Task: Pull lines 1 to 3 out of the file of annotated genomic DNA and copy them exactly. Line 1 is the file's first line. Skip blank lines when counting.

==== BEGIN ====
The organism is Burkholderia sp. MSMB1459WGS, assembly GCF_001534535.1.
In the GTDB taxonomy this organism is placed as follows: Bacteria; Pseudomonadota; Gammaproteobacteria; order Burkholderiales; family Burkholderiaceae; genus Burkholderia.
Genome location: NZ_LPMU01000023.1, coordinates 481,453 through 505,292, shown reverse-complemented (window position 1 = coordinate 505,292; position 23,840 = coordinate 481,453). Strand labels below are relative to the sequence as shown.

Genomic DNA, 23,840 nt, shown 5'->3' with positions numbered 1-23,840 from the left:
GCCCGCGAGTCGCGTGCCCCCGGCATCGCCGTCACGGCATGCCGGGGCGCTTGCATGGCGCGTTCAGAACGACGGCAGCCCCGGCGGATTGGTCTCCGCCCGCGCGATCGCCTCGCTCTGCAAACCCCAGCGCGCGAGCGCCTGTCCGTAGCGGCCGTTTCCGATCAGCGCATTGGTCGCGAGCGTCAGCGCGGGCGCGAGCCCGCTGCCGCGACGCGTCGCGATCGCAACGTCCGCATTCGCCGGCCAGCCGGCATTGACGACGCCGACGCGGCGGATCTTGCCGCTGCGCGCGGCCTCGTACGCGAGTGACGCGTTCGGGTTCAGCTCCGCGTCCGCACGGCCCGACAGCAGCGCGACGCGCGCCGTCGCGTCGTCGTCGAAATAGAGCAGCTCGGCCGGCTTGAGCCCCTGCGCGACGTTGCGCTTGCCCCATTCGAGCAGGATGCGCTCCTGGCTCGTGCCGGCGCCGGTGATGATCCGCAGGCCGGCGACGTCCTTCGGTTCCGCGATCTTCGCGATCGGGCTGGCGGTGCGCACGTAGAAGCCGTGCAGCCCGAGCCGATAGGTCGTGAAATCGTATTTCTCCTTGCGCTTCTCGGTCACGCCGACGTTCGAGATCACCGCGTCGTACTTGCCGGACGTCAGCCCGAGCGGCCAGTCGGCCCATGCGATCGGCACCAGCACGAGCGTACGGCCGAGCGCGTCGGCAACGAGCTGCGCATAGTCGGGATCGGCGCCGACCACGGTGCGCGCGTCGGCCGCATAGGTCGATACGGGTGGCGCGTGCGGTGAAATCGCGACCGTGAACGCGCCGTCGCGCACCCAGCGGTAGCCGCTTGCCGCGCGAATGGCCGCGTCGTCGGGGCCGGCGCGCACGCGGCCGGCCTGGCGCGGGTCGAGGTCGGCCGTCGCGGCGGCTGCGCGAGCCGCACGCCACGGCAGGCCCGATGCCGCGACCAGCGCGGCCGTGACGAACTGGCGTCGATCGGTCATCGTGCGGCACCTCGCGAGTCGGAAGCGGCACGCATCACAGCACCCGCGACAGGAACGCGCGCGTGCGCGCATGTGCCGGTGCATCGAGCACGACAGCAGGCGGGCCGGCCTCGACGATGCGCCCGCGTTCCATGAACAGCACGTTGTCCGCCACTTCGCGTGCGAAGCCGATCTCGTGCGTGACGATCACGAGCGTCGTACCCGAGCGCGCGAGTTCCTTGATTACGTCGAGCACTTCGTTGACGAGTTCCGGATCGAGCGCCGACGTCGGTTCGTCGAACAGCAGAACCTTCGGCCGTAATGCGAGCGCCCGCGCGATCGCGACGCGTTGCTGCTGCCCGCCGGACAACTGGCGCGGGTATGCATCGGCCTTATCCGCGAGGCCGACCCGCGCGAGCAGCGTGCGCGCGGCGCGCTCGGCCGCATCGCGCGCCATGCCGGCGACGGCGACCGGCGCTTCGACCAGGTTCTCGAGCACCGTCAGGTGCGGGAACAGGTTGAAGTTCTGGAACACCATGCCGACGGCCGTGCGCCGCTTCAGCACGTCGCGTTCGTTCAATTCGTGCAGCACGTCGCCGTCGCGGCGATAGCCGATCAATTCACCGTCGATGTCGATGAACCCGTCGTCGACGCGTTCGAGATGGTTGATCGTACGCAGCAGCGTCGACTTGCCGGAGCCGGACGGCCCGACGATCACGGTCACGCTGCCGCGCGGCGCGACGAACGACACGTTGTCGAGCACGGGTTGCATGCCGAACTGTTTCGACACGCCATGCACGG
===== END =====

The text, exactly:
The organism is Burkholderia sp. MSMB1459WGS, assembly GCF_001534535.1.
In the GTDB taxonomy this organism is placed as follows: Bacteria; Pseudomonadota; Gammaproteobacteria; order Burkholderiales; family Burkholderiaceae; genus Burkholderia.
Genome location: NZ_LPMU01000023.1, coordinates 481,453 through 505,292, shown reverse-complemented (window position 1 = coordinate 505,292; position 23,840 = coordinate 481,453). Strand labels below are relative to the sequence as shown.